• Adobe Connect (Professional Version) – helpful for sharing desktops and working out technical issues with each other. It allows us to be extremely productive during meetings because we can work with or on documentation and visuals as we talk. For example. I like using a visual like a  PowerPoint slide in a design meeting. I can always allow the other participants to manipulate the slide, including adding their own content or suggestions. The example below shows a visual outline I developed during a meeting with the help of a subject matter expert or SME. Adobe Connect allows you to visually share and grant control over items on your desk top. In this case, the SME could add or move any of the elements on the PowerPoint slide as long as I gave them control.
slide32

Example of a content map or visual used with a subject matter expert

Same image after learning objectives have been with content. Note, this was a course re-design project.

Same image after learning objectives have been aligned with content. Note, this was a course re-design project.

  • Skype – we use Skype for voice connection during meetings. The chat tool is also very user friendly as well.  Skype isn’t perfect. Sometimes the audio quality isn’t that great, especially when there are more than a handful of people using it for a conference call. For larger meetings we opt for using a conference call service where we can set up “bridge” calls.
  • Google Docs – Google offers a virtual office program that allows you to upload, create and share text or wordprocessing documents. You can also, develop simple PowerPoint-like slides and virtual spreadsheets using google docs. When we’re working on a document or want to share text content and sometimes images, we use Google docs to work on shared documents.  I really like the color coded commenting feature that’s available. It makes it possible to track changes, comments and contributions to any text file we’re working on together. Also, we’ve found that Google Docs is one of the most user friendly collaboration tools, and can be used when working on documents with SME’s who have even a limited experience with web technology. Also, I love the fact that they really don’t change the basic look and structure of the interface, so the user doesn’t get confused. In addition to the Skype Chat we teach SME’s to use the Google Talk as well. It’s an additional way to get a hold of us if they have a quick question or need to comment on work we have sent for review. For those who have never used web software like the Google tools, we send out a quick little guide (I whipped up) for using them.  It’s true that Google already develops fairly intuitively designed products, but some subject matter experts don’t feel facile enough with software or online tech to just dive in to experimenting and using the software, so we figured that we would give them a guide to help them learn the tools. I linked each page of the guide in the thumbnails below.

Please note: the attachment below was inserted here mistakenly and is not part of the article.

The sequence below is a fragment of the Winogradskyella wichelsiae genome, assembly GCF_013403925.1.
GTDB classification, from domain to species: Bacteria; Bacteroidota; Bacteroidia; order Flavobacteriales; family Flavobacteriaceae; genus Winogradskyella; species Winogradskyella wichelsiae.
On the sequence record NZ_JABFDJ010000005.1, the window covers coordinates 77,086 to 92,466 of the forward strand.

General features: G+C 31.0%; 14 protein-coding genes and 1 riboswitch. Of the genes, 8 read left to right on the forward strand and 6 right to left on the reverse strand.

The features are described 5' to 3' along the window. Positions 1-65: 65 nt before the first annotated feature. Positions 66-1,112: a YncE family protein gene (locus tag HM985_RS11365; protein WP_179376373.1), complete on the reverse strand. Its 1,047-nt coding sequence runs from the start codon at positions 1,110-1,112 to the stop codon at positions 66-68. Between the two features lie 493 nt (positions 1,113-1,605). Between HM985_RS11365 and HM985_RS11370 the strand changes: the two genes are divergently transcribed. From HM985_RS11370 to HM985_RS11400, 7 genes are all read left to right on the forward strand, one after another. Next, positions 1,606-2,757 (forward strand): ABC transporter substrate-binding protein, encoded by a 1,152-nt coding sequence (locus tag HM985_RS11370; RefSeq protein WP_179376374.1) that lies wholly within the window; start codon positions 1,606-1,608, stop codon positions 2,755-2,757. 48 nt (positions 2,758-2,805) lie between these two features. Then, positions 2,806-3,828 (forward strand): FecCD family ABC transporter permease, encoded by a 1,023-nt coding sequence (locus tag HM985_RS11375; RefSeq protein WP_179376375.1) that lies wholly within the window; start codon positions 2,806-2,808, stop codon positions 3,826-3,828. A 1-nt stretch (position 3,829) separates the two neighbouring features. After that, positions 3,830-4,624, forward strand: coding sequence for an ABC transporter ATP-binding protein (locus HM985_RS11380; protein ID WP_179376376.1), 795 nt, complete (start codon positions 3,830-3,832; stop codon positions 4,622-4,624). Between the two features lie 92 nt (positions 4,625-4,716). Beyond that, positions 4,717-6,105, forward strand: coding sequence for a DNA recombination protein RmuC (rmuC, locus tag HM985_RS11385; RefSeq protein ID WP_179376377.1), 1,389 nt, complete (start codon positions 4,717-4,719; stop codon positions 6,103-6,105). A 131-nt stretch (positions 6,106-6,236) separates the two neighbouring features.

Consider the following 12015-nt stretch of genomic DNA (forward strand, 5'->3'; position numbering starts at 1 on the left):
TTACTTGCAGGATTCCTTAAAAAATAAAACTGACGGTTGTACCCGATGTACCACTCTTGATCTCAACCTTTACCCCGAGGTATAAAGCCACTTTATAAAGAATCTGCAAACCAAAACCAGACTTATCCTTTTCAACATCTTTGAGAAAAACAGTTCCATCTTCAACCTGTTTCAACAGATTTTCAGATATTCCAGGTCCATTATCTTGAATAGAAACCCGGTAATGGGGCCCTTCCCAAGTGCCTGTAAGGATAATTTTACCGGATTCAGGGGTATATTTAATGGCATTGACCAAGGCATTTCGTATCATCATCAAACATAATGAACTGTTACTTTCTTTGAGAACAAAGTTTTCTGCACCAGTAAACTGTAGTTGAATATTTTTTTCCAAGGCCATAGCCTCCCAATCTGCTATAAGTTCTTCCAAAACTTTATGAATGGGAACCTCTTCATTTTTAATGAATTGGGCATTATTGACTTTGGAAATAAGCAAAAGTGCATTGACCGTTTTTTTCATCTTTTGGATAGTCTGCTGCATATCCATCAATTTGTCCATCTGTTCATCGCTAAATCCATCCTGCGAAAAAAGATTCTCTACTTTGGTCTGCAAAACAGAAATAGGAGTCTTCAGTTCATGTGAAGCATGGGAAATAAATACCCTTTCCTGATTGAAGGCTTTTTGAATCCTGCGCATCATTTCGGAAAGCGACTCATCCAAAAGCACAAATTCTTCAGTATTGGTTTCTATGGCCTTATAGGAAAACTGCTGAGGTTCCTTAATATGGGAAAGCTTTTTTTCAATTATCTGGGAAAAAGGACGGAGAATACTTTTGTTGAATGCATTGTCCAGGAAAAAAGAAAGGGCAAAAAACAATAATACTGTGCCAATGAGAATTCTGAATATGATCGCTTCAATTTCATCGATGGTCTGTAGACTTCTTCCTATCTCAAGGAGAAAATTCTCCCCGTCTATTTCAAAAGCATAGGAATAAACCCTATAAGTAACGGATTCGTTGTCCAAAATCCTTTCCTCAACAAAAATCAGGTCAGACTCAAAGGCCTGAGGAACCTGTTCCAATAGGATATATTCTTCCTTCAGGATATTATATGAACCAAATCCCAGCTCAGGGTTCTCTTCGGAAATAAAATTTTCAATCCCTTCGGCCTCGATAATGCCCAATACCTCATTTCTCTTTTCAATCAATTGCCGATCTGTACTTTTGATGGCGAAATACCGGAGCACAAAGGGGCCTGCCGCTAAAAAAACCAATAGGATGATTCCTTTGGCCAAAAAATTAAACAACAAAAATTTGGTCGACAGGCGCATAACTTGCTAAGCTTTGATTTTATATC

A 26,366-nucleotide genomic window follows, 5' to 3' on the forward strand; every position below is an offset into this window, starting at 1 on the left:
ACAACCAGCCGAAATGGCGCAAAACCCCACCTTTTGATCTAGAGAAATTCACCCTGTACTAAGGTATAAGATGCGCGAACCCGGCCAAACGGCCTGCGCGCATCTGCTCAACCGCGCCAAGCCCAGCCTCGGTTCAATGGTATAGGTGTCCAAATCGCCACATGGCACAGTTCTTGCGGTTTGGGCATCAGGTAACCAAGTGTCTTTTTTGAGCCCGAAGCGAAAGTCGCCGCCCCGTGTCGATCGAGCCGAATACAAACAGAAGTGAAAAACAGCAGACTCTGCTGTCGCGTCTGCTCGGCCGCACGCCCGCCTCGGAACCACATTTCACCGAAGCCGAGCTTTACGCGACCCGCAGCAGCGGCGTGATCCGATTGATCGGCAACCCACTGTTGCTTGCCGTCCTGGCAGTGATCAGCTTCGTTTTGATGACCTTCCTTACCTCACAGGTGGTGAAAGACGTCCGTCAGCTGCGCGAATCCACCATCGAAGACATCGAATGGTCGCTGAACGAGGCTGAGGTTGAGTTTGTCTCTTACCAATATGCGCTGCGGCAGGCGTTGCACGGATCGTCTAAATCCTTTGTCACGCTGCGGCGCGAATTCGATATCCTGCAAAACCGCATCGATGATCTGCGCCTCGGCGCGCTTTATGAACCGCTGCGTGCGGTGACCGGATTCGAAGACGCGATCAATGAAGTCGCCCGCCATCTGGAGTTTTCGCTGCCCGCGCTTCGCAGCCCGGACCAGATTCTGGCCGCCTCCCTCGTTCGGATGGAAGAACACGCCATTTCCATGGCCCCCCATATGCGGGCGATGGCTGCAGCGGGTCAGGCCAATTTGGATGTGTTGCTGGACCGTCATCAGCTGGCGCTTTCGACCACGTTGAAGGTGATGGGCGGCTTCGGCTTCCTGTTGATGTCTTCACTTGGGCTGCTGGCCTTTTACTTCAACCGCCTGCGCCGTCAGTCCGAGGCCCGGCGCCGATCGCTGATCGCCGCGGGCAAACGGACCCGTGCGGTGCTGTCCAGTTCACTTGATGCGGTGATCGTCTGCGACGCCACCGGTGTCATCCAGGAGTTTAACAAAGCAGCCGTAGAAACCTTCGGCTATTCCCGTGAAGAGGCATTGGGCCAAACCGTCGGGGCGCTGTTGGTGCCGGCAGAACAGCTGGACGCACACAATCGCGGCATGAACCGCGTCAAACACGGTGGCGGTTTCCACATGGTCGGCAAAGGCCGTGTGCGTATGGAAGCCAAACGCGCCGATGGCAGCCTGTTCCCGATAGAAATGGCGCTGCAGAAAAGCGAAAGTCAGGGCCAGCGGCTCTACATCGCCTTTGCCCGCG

We’ve also used the simple survey tool available when you work with the Spreadsheets in Google docs to record data from usability tests.  Google makes it possible to create no-frills survey tools which are actually quite effective.

I did forget one more tool… we keep meeting and design minutes and notes in a Wiki Spaces website. The wiki is also used to document our business process and even complex sub processes. We’re currently using it right now to document our Learning Management System (LMS) conversion process.  Thank goodness for wikis! No one person is in charge of setting up the structure of the wiki, and for some reason, it works: we’re still able to find what we need.

Google Tools Guide:

My recommendations for getting started in Second Life

I found a Blackboard booth… ironic isn’t it?